Thinks when the ambassador comes Wolsey will be able to handle him at his pleasure, for they much doubt whether the French king will keep his covenants, and they must have recourse to the king of England as one upon whom their prosperity depends. Sends the words of the Acts in the Parliament held here, by which Wolsey will perceive the Emperor's practice to get money of his subjects, to pay the King's debts. The merchants here complain they cannot get the same price for their cloths as before, the Portuguese saying that the king of England had robbed them of their money. Finds one obstacle in his intercourse with the court: the Emperor "hath no pleasure to speak Latin, although he understand; and I can speak no French, ne well understand it." Is in hopes of getting ready money for the 150,000 cr. for the indemnity. The Emperor has spoken to two merchants: the one called Briges, the alderman's brother; the other, "a right towards young man as any lightly belongeth to England, called Thorne." They are here of great credence.
Hears that the Emperor is very pensive, and is afraid the King will fall from him, especially if the debt be paid. Does not understand, therefore, why an ambassador is going to England for that purpose. Civil, 15 April.
Hol.; partly cipher, deciphered by Tuke; pp. 12.
15 April.
Harl. 295. f. 128. B. M.
2096. [LEE to WOLSEY.]
In his last letter of the 8th April, spoke of his communication with John Almain; and again, in the communication reported in their common letters, he said that Henry and Wolsey, moved by Don Inachus at the Emperor's command, refused to take the pension which the Emperor offered, saying that he would be free, and principally have respect to God's cause. To which Inachus answered that the Emperor knew that, and had great confidence therein, but would perhaps think that Wolsey refused it from a dislike of pleasing him; and Wolsey then said he did not refuse it, but would peradventure take it. Almain now says, "Why should your Grace refuse it; in any wise your Grace must take it;" and that now the Emperor trusts you, though for a while he doubted you. Told him that Wolsey was well disposed to the Emperor, and showed him passages in his letters. Reminded him of the pension of Tournay and the arrears. He said that at the conclusion of this peace the first payment should be made to the King, and then the arrears should be paid to the Cardinal, with 100,000 ducats for his labor, "but he must help that the sum of money be great, although it be the less, yet, Sir, that is all we look for, and yet he shall have 6,000 ducats of new pension made sure in Castile until he have recompense in spiritual lands." As for the 9,000 cr., he did not know whether they should be answered here or in Flanders, but had formerly said it would be here. He also said that if Wolsey would be good to Bourbon he should have 20,000 ducats a year more for him and his heirs for ever out of the duchy of Milan. Told him that Wolsey would have consideration for him for his labour about the pension of Tournay.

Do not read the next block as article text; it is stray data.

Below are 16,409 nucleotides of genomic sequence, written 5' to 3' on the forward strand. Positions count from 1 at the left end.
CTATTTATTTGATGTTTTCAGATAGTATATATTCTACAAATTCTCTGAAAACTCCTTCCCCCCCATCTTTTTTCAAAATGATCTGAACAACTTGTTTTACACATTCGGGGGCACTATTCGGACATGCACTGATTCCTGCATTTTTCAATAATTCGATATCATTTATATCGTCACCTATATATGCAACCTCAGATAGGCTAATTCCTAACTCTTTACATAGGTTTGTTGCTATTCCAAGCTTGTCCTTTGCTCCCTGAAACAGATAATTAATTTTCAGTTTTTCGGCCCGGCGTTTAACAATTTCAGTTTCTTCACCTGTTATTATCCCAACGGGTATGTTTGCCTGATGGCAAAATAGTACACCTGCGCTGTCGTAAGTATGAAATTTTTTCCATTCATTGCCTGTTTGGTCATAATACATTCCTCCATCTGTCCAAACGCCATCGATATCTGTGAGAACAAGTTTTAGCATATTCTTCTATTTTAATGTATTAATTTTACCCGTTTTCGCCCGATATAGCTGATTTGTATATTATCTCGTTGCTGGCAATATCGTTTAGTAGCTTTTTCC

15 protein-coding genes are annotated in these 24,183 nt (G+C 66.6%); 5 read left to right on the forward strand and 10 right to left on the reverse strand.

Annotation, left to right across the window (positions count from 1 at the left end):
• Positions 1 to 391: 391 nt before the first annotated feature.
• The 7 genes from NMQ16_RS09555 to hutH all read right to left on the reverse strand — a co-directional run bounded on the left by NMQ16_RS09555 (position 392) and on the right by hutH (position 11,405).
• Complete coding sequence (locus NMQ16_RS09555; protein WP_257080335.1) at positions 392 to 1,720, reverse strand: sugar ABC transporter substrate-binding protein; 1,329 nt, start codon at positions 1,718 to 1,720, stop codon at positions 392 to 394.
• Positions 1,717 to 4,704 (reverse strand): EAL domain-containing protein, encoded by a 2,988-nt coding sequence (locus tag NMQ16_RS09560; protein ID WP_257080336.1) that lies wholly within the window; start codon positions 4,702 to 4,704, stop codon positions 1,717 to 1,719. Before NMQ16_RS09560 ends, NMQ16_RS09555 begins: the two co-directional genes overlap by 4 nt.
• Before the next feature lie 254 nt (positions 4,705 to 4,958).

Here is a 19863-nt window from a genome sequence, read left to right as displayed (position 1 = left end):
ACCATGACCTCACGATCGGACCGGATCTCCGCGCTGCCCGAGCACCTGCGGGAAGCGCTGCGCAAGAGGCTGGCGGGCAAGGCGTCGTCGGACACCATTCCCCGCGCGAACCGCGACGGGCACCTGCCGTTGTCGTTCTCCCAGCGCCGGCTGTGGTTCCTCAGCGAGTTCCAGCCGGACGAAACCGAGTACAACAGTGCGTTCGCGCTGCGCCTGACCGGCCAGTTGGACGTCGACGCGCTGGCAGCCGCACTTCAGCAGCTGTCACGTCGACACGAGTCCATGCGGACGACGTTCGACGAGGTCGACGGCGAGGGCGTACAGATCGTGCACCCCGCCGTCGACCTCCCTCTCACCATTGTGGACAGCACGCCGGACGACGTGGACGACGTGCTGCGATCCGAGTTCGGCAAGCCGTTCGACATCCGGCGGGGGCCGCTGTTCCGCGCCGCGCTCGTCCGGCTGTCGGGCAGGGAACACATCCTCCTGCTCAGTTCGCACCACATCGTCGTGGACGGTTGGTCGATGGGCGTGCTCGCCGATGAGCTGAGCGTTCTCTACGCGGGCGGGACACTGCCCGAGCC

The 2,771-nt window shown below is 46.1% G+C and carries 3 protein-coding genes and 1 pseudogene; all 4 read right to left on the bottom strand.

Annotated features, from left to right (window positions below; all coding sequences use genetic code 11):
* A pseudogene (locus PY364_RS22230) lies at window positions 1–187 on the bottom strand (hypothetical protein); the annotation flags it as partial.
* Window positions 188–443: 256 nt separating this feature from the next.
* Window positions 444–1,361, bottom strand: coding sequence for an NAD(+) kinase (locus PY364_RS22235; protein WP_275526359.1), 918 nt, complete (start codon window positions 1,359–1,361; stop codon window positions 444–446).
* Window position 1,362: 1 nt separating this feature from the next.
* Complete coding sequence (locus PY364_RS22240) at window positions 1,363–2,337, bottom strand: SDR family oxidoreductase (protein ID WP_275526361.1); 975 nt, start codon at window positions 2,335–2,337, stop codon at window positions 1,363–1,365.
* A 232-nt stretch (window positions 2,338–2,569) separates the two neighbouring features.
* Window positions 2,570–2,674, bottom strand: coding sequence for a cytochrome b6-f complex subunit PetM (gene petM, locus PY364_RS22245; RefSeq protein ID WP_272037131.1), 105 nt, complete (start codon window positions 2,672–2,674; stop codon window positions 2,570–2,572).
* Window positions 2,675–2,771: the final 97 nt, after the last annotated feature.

Copy in Tuke's hand, p. 1.
15 April
Vesp. C. III. 238. B. M.
2097. LEE to [WOLSEY].
Has caused John Almain to speak with the bishop of Palence for Wolsey's pension of 1,000 ducats due for the half year ended at Christmas. He has promised payment, but none is yet received, as Almain has the commission, and cannot attend to it. I think he will receive it in a few days. Begs leave to appropriate 100l. of it, for which Wolsey can get payment of Wyat on the 10 May next, and from his proctors, out of his "livelod." Desires to know his pleasure by next post. Is ashamed to be so importunate; but begs him, for the King's honor, to have his diet increased. My lord of London and Mr. [Sampson] know how dear things are, and the Emperor is going to Granata and Valencia, where it will cost more to hire a house than in England to buy a like one. The Archbishop will not pay Wolsey's pension unless he first see his bulls. Desires Wolsey to send a copy, and to name Almain in his commission. Almain will do his best about the heirs of Peter de la Mota, late bishop of Palence. Wolsey knows, by Mr. Dean's letters, the Emperor's answer that he hopes Wolsey will spare him as yet, for he has much need of money. "I think if your Grace speak something thereof to the Emperor's ambassador that now shall come, I think they will be glad to see your Grace content." Civil, 15 April.
Hol., pp. 2. The passage in cipher undeciphered.
15 April.
Vit. B. VIII. 24. B. M.
Wrote yesterday by an Englishman returning home. The French king was set free a few days ago. The Imperial ambassadors are pressing him to ratify the terms; but he answers that he will follow the example of the Emperor, who does nothing of importance without the decision of his Council, and they must therefore suffer him to go to Paris to hear the opinion of his nobles. From this answer, and because he has left the places where he should have married Leonora, many think he will not keep the compact; and in this almost all the letters from France agree. Besides, he is diligently fortifying Burgundy, so that it seems certain that, unless some milder terms are agreed on, arms will again be taken up, especially as the Imperialists have occupied the duchy of Milan, and are besieging the Duke in the Citadel. If they succeed, all the powers of Italy will be alarmed at the increase of the Emperor's power, which every one says ought to be resisted.